"I saw a lot of real solid business plans, but in those days there just wasn't a lot of money around to finance them," he said. "Now there's plenty of money out there chasing deals, but the key is matching the right money and the right business. It's not always easy."
The ideal angel
Many angels and entrepreneurs agree that finding that match is not only difficult, but essential.
"The ideal angel is someone who is a generation ahead of you in creating value in the industry that your product will serve," said Wharton's Fraga. "They'll provide financial capital as well as intellectual capital, which could be even more important than the money. That's why I always tell entrepreneurs that they should be doing as much due diligence on angels as the angels are doing on them."
New York-based DealMaven's quest for financing has centered on an age-old business strategy: networking. The company, a developer of software that helps investment banks analyze financial transactions, is close to putting the wraps on a $200,000 round of angel financing, said Andy Stack, a partner and manager of investor relations for DealMaven, which also offers online training for financial services companies.
Vince Scafaria, DealMaven's founder, has tapped many contacts from his days at Donaldson Lufkin & Jenrette as investors for his venture. "Our connections," Stack said, "have been enormously helpful in not only identifying investors but in identifying investors who understand investment banking and provide us with some real expertise."
Stack said the keys to a successful round of early financing are being somewhat selective in choosing investors and always keeping in mind that angels are not philanthropists. "You have to make sure there's something exciting for them from a financial perspective and that you illustrate for them the kind of increase in valuation they might expect," he noted.
Some of the difficulties of pairing the "right" angel with the "right" start-up have been erased by the Internet, which has allowed groups of investors to band together to form networks. Fraga points to Web ventures such as Garage.com and VentureHighway.com, which work to match investors with businesses, as powerful examples of how the Web has "greased the wheels for angels and start-ups."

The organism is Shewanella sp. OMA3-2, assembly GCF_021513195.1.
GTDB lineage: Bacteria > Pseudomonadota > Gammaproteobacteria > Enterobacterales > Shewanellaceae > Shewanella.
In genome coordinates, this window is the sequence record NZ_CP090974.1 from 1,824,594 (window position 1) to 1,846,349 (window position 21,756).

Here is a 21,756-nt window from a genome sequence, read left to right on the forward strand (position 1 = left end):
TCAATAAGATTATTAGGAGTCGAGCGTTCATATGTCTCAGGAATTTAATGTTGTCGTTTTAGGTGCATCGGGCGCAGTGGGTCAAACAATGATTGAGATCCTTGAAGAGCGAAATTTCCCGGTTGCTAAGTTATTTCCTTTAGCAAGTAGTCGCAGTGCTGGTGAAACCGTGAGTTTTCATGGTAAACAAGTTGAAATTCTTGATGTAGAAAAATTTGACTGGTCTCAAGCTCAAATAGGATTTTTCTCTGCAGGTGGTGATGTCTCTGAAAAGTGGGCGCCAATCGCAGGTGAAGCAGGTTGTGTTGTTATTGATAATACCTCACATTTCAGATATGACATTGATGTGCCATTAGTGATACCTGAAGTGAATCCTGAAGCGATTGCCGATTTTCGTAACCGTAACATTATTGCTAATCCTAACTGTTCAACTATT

From entrepreneur to angel and back
Jerry Bedrin is an entrepreneur turned angel. About two years ago, Bedrin sold the office-supply company he founded and began his career as an angel. Since then, he has invested in about 20 businesses, typically contributing about $100,000 to a financing round of $1 million to $2 million.
"I saw the success that traditional VCs were having with large amounts of money, and I thought it would be fun to join in, but I didn't have the kind of resources they had," Bedrin says. "I learned pretty quickly that there's a big market out there for people who want to make smaller investments in new companies that the VCs won't touch."
Bedrin, whose investments are concentrated in technology-related companies, has been impressed with the business plans that have come across his desk. "I'm talking to credible business people with great credentials and solid plans who are coming up with world-changing kinds of ideas.
"I know everyone says you have to concentrate on the management team in order to decide whether to make an investment, but I'm still driven by the power of a new idea that has the potential to change the way people or companies do things," said Bedrin, who is getting ready to launch a small-business incubator that will offer office space, back-office support and even seed capital to young companies.
The most common shortcoming among entrepreneurs, he said, is that some "underestimate the complexity of what they're getting into and how hard it is to raise money to keep going or to expand."
Added Mack, the New York-based angel: "Angels are often there to help you get going when no one else will. The money you get from them can help you (clear) certain hurdles and prove to others down the line that you and your model are for real.
"That's what starting a business is all about."